Here’s what’s on my night table right now.
Just a few months ago I resolved to stop writing any story that does not contain amongst its character a compelling villain. So, I’m on the lookout in my reading for villains, and this story has a great one: a pretender to the Russian Tsardom — a cossack warlord whose followers have grown wild beyond his control. The pretender not once but several times puts our hero, a young officer, on the gallows, only to remove him. In this story, hero and villain understand — and in a way respect — each other. There is immaculate balance to this tale. Read, March 2019.
The first novella in this set of two is so good it makes the second feel wanting (and I’ll ignore it here). As for the first… anyone who’s ever wondered about the the possibilities of body horror in literature (as I have) will be thoroughly stimulated. There’s a frame story that builds/sustains tension masterfully. There are unanswered questions; there is space for the reader’s thought to bloom. This is the first piece of fiction from Will Self I have read, but not the last. Read, March 2019.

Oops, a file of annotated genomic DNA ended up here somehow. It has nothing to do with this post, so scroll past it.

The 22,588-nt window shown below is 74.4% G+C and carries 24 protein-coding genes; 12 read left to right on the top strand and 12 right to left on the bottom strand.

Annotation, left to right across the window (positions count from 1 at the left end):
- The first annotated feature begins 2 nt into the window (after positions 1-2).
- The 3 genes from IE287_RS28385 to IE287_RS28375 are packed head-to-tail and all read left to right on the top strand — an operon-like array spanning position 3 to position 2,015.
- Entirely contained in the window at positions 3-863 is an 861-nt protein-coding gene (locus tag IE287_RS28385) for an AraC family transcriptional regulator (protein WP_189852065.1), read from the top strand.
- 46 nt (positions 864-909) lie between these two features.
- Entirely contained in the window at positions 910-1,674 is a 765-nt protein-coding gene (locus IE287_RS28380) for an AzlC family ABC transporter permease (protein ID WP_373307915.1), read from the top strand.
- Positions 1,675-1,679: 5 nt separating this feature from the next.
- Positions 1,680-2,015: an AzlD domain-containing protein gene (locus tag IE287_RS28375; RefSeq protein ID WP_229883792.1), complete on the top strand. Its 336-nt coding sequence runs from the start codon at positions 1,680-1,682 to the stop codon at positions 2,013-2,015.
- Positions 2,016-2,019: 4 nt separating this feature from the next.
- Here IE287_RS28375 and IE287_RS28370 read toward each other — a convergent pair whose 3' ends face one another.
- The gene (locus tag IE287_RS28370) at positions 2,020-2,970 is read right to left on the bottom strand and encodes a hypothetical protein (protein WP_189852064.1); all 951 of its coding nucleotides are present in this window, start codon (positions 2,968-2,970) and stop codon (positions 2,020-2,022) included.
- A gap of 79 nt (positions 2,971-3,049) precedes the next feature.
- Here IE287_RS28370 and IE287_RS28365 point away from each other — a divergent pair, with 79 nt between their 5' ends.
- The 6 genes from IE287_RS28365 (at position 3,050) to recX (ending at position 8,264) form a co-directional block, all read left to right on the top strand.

I find it hard to go more than a year without picking up some offering from Simenon’s abundance of excellent novels. This one rates highly against the others I’ve read. The main character is named Kees Popinga. That alone is a mark of distinction. Read, March 2019.
After seeing the film while in Prague, I had to check out the novel upon which it’s based. The protagonist is a Czech cremator being courted by the Nazis for his services. He’s unhinged, pathetic, and sometimes hilarious. In the film, he’s somewhat easier to laugh at, but the novel retains a sense of humor I found uncomfortably appealing. Picture me in airports reading this book and laughing out loud. Read, February 2019.
Truth. Fiction. Truth/fiction. What is fiction? What is truth? Every page prompts a consideration of these big questions. But… if i’m honest I got the most pleasure out of Herodotus’s colorful explications of the customs of ‘barbarian’ lands. They’re rich, editorial, and never fail to inject a human aspect to a narrative (about war) that can sometimes lose sight of the people involved. In my translation (Aubrey de Selincourt’s), Herodotus will often end one of his long digressions with something like “So much for the Libyans” or “More could be said about this tribe, but now I must move on.” These transitions —abrupt but honest — always made me smile. Read, February 2019.